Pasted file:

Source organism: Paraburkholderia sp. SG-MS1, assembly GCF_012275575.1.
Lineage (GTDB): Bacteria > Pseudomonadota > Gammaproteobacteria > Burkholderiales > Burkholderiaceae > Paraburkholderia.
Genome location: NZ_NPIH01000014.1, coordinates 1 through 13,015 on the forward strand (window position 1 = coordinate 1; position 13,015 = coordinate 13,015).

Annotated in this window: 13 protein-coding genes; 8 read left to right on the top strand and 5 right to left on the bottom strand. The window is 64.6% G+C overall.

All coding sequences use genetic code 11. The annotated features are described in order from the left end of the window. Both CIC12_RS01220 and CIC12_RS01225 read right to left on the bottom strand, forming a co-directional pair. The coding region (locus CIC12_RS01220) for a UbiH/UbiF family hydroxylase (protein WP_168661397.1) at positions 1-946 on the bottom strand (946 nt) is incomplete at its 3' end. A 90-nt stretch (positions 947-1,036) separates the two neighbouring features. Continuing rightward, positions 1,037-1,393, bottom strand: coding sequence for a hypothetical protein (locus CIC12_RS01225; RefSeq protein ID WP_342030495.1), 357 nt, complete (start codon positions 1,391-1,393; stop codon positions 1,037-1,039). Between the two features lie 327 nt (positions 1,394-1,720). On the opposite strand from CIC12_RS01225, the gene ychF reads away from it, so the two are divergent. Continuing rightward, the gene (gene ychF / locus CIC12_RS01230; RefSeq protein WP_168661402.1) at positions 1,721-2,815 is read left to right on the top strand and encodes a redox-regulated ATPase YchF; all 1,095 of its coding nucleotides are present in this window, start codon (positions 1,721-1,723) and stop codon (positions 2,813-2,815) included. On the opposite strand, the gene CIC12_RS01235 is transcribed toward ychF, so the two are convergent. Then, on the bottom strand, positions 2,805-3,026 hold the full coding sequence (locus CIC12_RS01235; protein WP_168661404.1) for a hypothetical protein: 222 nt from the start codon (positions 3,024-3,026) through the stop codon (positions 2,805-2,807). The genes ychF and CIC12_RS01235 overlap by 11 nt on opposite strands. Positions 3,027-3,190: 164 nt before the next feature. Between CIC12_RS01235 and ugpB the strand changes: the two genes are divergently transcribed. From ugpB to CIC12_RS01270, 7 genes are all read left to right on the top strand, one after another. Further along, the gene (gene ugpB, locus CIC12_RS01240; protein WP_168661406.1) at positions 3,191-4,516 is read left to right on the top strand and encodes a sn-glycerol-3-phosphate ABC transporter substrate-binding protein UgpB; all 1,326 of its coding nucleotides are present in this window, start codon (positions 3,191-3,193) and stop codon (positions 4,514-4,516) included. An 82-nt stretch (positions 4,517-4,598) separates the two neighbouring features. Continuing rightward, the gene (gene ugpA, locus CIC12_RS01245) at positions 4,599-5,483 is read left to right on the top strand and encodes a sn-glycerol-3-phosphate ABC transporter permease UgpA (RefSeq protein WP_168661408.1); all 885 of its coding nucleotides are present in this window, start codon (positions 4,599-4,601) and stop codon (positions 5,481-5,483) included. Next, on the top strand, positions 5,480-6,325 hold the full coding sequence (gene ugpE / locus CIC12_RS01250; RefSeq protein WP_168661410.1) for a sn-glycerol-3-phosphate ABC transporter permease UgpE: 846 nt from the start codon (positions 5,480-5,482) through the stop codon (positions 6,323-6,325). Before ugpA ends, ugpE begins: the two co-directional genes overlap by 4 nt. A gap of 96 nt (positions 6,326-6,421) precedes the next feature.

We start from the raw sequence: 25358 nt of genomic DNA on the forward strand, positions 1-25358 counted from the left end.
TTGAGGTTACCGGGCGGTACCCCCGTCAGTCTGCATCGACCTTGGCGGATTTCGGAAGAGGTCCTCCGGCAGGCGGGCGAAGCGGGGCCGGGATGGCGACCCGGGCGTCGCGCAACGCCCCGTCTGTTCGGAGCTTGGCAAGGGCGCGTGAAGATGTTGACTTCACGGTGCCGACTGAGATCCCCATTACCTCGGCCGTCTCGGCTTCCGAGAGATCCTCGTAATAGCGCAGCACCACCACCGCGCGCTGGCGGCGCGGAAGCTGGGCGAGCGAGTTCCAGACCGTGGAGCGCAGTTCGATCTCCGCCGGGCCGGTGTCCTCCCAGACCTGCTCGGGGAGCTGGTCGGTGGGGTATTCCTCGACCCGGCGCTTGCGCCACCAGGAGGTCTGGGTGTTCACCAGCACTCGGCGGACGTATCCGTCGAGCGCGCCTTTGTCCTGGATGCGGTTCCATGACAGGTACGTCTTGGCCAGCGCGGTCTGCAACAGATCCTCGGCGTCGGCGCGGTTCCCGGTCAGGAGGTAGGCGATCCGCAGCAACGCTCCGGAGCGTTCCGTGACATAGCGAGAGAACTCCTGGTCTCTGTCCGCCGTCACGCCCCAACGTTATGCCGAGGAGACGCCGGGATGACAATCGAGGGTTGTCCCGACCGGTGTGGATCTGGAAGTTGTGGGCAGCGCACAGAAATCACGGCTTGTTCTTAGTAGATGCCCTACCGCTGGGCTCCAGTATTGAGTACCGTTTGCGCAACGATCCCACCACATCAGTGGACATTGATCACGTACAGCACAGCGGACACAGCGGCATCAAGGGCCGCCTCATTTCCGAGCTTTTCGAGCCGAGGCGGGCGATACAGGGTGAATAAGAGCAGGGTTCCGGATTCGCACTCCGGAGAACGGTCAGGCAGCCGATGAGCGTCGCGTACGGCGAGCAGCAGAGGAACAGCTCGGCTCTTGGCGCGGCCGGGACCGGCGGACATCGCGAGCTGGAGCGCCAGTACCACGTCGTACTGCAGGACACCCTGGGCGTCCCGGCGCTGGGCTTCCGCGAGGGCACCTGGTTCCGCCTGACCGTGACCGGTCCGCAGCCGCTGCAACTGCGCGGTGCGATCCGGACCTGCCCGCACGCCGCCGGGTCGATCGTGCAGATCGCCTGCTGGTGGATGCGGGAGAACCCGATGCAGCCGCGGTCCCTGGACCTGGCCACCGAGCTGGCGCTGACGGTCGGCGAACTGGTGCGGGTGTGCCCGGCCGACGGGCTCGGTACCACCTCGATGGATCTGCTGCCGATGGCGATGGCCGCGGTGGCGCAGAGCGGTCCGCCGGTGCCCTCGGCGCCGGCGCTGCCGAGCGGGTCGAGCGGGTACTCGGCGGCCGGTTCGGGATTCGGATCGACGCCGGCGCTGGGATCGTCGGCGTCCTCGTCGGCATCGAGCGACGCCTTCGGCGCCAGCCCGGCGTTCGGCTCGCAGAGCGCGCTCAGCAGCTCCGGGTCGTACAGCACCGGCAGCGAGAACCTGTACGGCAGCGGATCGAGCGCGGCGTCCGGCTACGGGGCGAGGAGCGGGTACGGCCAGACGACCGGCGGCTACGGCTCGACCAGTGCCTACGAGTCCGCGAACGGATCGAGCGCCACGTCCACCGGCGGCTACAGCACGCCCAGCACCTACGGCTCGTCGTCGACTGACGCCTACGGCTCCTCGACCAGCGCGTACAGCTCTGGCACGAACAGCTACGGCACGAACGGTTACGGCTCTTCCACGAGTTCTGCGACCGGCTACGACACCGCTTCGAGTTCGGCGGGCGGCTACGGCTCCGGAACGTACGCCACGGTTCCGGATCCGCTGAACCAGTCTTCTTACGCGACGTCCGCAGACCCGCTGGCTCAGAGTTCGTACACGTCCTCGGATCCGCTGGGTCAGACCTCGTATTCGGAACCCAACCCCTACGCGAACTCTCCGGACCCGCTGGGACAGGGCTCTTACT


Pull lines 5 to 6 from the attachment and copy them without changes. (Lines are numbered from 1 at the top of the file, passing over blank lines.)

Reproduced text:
All coding sequences use genetic code 11. The annotated features are described in order from the left end of the window. Both CIC12_RS01220 and CIC12_RS01225 read right to left on the bottom strand, forming a co-directional pair. The coding region (locus CIC12_RS01220) for a UbiH/UbiF family hydroxylase (protein WP_168661397.1) at positions 1-946 on the bottom strand (946 nt) is incomplete at its 3' end. A 90-nt stretch (positions 947-1,036) separates the two neighbouring features. Continuing rightward, positions 1,037-1,393, bottom strand: coding sequence for a hypothetical protein (locus CIC12_RS01225; RefSeq protein ID WP_342030495.1), 357 nt, complete (start codon positions 1,391-1,393; stop codon positions 1,037-1,039). Between the two features lie 327 nt (positions 1,394-1,720). On the opposite strand from CIC12_RS01225, the gene ychF reads away from it, so the two are divergent. Continuing rightward, the gene (gene ychF / locus CIC12_RS01230; RefSeq protein WP_168661402.1) at positions 1,721-2,815 is read left to right on the top strand and encodes a redox-regulated ATPase YchF; all 1,095 of its coding nucleotides are present in this window, start codon (positions 1,721-1,723) and stop codon (positions 2,813-2,815) included. On the opposite strand, the gene CIC12_RS01235 is transcribed toward ychF, so the two are convergent. Then, on the bottom strand, positions 2,805-3,026 hold the full coding sequence (locus CIC12_RS01235; protein WP_168661404.1) for a hypothetical protein: 222 nt from the start codon (positions 3,024-3,026) through the stop codon (positions 2,805-2,807). The genes ychF and CIC12_RS01235 overlap by 11 nt on opposite strands. Positions 3,027-3,190: 164 nt before the next feature. Between CIC12_RS01235 and ugpB the strand changes: the two genes are divergently transcribed. From ugpB to CIC12_RS01270, 7 genes are all read left to right on the top strand, one after another. Further along, the gene (gene ugpB, locus CIC12_RS01240; protein WP_168661406.1) at positions 3,191-4,516 is read left to right on the top strand and encodes a sn-glycerol-3-phosphate ABC transporter substrate-binding protein UgpB; all 1,326 of its coding nucleotides are present in this window, start codon (positions 3,191-3,193) and stop codon (positions 4,514-4,516) included. An 82-nt stretch (positions 4,517-4,598) separates the two neighbouring features. Continuing rightward, the gene (gene ugpA, locus CIC12_RS01245) at positions 4,599-5,483 is read left to right on the top strand and encodes a sn-glycerol-3-phosphate ABC transporter permease UgpA (RefSeq protein WP_168661408.1); all 885 of its coding nucleotides are present in this window, start codon (positions 4,599-4,601) and stop codon (positions 5,481-5,483) included. Next, on the top strand, positions 5,480-6,325 hold the full coding sequence (gene ugpE / locus CIC12_RS01250; RefSeq protein WP_168661410.1) for a sn-glycerol-3-phosphate ABC transporter permease UgpE: 846 nt from the start codon (positions 5,480-5,482) through the stop codon (positions 6,323-6,325). Before ugpA ends, ugpE begins: the two co-directional genes overlap by 4 nt. A gap of 96 nt (positions 6,326-6,421) precedes the next feature.

We start from the raw sequence: 25358 nt of genomic DNA on the forward strand, positions 1-25358 counted from the left end.